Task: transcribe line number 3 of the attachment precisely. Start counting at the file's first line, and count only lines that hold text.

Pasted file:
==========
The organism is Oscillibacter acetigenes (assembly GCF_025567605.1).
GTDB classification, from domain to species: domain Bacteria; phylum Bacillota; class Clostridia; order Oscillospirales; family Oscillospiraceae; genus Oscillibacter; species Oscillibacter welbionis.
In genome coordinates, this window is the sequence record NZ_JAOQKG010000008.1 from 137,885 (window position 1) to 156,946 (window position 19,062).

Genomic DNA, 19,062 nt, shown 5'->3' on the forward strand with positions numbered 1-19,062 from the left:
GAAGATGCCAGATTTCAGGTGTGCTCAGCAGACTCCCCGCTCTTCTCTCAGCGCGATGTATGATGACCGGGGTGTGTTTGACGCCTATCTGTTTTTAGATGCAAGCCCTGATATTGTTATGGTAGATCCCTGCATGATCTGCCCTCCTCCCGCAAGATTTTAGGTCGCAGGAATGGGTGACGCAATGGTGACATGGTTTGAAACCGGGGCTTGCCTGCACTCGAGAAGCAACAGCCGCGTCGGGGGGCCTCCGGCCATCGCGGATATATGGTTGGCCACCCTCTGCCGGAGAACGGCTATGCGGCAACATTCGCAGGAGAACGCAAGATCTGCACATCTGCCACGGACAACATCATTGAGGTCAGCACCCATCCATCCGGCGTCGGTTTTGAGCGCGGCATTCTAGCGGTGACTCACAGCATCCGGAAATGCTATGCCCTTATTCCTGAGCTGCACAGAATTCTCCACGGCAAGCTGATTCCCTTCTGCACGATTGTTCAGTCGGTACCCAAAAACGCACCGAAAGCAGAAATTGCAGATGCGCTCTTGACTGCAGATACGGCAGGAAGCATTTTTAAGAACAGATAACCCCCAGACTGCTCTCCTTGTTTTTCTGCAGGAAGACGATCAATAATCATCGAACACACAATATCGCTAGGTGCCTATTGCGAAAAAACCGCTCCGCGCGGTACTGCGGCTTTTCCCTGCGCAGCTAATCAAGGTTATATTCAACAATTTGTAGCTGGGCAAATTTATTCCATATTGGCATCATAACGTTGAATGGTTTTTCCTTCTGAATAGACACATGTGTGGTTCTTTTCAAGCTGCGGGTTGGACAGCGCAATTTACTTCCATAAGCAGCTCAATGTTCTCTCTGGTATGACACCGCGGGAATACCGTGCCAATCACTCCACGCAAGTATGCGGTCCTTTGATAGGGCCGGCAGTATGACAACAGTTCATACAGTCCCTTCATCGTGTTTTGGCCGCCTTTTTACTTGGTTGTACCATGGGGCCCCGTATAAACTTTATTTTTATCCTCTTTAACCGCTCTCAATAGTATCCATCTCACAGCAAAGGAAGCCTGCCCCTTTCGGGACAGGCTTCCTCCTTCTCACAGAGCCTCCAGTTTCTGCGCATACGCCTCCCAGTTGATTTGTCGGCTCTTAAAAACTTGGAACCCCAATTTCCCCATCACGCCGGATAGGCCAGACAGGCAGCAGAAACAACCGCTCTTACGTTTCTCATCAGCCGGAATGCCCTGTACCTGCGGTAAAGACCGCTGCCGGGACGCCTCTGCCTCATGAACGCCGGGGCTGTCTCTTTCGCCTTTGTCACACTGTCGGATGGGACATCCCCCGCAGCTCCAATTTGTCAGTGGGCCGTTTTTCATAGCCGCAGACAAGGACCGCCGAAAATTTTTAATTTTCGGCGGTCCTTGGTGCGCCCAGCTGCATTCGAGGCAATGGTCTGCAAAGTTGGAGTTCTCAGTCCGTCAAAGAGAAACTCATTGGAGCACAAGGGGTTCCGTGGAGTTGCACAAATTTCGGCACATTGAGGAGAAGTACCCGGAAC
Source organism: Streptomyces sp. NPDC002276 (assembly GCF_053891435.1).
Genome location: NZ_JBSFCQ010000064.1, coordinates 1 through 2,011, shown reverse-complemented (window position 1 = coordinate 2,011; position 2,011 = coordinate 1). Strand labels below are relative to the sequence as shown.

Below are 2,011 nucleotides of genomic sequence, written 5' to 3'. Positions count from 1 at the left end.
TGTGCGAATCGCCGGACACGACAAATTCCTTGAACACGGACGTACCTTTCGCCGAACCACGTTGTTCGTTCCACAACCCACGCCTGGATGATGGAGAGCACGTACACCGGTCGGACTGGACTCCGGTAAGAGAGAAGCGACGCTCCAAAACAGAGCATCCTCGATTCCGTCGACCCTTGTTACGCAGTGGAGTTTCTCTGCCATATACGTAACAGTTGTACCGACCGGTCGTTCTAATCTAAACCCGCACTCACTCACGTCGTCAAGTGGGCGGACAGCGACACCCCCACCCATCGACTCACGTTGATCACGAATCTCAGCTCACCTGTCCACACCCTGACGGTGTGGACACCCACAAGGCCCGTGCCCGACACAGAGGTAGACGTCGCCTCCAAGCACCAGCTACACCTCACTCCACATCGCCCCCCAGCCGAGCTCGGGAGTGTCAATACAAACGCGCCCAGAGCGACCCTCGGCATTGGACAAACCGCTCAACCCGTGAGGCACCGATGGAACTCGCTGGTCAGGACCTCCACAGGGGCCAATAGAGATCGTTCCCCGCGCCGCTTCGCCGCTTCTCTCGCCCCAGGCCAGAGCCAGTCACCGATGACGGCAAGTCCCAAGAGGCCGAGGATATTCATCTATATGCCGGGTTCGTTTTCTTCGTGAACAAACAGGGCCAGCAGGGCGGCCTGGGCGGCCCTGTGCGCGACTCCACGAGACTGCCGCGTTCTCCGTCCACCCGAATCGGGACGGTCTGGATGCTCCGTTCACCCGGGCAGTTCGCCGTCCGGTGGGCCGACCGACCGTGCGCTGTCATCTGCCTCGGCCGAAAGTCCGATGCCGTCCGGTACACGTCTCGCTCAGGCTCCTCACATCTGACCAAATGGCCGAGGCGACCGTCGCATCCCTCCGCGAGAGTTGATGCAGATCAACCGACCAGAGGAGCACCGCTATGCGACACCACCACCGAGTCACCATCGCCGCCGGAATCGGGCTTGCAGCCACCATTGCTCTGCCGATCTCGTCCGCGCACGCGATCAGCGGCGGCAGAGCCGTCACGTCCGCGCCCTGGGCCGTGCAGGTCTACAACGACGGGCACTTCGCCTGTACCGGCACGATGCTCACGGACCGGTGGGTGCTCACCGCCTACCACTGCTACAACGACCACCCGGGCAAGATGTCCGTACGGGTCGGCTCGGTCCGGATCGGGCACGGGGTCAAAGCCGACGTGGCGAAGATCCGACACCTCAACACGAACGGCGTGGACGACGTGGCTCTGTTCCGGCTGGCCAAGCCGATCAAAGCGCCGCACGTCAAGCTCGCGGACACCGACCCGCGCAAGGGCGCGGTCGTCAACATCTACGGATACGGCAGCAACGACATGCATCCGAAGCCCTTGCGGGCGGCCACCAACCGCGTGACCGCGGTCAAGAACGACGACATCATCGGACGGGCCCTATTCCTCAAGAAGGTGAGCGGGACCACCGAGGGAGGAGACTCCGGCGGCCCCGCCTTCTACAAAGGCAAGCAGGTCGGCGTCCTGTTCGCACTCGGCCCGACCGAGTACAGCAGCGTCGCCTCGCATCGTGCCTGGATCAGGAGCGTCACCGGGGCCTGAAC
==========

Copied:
In genome coordinates, this window is the sequence record NZ_JAOQKG010000008.1 from 137,885 (window position 1) to 156,946 (window position 19,062).